So because young people were so not wanting to talk to strangers when the it Gets Better campaign came along, a lot of young people were like I’m gonna participate in this, this is gonna be this amazing place to connect. And I saw teenagers around the country make videos of It Gets Better telling their own story, expecting that they would find community and support.
And rather than finding community and support in that environment, in an environment where strangers are dangerous, what they ended up getting was chastised and harmed back home.
And I would say for a lot of young people it actually made things much worse rather than much better. And it was really hard for me to track because a huge number of LGBT-related suicides in the following year were of young people who had referred to making videos and things getting worse.
And so this is where I really struggle with these moments because those online communities can be really valuable but you need to know that you’re connecting to a person and in the light of stranger danger, we have so heavily discouraged young people from connecting, that they don’t get the support that my cohort really really did.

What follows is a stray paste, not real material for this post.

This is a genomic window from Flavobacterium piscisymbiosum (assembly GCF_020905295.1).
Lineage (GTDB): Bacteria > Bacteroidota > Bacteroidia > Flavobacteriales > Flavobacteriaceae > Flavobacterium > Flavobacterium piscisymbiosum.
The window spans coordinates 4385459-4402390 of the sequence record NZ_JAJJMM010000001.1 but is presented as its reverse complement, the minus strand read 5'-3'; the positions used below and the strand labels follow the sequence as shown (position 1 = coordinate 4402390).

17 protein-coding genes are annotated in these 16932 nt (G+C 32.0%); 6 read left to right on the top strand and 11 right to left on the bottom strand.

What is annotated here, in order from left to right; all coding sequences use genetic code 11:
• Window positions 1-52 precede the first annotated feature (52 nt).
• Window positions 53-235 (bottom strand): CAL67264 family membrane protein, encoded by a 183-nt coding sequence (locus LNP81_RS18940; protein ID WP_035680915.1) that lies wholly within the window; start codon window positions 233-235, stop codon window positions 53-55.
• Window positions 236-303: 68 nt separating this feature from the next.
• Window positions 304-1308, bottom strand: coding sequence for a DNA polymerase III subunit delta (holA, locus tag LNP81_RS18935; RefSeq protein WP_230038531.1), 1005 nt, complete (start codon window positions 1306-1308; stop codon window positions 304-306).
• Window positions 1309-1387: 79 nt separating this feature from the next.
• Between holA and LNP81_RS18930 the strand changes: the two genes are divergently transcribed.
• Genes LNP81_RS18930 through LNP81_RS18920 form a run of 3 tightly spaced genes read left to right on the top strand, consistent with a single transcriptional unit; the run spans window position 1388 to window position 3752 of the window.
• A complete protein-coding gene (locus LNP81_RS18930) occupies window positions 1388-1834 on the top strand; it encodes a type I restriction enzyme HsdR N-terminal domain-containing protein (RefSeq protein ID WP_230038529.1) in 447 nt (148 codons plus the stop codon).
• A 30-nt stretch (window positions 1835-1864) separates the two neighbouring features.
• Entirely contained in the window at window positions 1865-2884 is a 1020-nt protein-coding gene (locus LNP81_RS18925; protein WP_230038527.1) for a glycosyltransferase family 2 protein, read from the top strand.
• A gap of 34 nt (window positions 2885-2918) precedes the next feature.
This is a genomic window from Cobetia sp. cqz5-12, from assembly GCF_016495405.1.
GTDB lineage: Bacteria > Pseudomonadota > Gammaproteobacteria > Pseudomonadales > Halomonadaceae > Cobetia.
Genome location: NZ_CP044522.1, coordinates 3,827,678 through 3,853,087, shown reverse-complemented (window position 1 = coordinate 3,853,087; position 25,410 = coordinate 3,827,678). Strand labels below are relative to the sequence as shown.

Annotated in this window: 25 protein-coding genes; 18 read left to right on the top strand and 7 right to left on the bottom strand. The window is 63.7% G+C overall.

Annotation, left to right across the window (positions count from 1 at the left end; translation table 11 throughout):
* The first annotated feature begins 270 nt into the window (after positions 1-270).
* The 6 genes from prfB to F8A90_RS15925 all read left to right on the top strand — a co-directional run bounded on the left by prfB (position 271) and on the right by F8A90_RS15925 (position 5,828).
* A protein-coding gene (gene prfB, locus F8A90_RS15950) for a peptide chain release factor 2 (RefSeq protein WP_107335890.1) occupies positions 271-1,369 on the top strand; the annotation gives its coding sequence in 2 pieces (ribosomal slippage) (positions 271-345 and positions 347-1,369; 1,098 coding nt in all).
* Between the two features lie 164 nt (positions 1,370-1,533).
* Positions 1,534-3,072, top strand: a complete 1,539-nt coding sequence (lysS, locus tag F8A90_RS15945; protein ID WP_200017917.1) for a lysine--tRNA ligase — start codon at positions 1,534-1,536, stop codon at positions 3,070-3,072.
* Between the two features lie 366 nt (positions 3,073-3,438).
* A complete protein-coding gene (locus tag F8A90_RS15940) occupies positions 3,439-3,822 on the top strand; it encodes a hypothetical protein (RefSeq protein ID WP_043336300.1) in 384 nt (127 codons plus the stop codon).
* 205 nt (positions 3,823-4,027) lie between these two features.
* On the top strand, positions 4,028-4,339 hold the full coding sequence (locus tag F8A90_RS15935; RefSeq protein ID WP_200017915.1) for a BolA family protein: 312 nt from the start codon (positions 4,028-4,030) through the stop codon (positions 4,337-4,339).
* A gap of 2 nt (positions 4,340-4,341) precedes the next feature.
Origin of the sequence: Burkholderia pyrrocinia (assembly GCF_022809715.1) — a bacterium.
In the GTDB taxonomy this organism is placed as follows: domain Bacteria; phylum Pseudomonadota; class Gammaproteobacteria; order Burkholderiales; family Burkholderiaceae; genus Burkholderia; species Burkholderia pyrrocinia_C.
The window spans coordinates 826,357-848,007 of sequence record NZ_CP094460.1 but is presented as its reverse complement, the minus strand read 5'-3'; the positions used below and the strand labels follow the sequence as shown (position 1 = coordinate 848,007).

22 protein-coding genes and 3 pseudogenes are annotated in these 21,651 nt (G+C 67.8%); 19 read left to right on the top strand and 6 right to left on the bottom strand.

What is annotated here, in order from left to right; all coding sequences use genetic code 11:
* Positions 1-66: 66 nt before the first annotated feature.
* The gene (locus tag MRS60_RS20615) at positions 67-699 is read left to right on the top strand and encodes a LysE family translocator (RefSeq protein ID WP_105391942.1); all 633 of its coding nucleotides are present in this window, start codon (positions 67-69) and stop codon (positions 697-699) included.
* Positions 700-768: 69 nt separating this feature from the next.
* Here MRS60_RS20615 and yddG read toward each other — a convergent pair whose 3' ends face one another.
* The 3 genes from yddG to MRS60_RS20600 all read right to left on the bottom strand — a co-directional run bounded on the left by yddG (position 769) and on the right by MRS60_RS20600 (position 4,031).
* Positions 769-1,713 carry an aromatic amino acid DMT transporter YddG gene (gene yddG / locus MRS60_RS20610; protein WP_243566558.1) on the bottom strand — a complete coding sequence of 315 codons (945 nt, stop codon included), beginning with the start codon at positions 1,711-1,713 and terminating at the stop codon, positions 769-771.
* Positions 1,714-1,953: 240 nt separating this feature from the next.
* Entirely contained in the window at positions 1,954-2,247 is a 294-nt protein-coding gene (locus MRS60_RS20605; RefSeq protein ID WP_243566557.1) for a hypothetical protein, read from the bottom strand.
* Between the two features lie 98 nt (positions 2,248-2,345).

How can teachers engage with students online?
“Create a teacher profile. A teacher profile that is purely you as teacher… never friend a teenager.. but if a teenager friends you, say yes… This is not for every educator.” But she points out that now, “it’s only custodial parents that have meaningful interactions between young people and adults.”
What are the racial and class contours of the project and the findings?
When researching why teens chose one social network (like Facebook) and not the other (Myspace), a student told her, “I don’t really mean to be racist or whatever, but MySpace is kind of ghetto.”
The media language around MySpace has positioned it in race and class terms, “as the urban, as the dangerous, as the risqué place. Facebook had been held up as safe and quiet and protected.”
Interestingly, she comments that she encountered racist language between youth online or, “when young people run into each other in ways they don’t know how to deal with.”
You can get danah boyd’s book for free online here: http://www.danah.org/itscomplicated/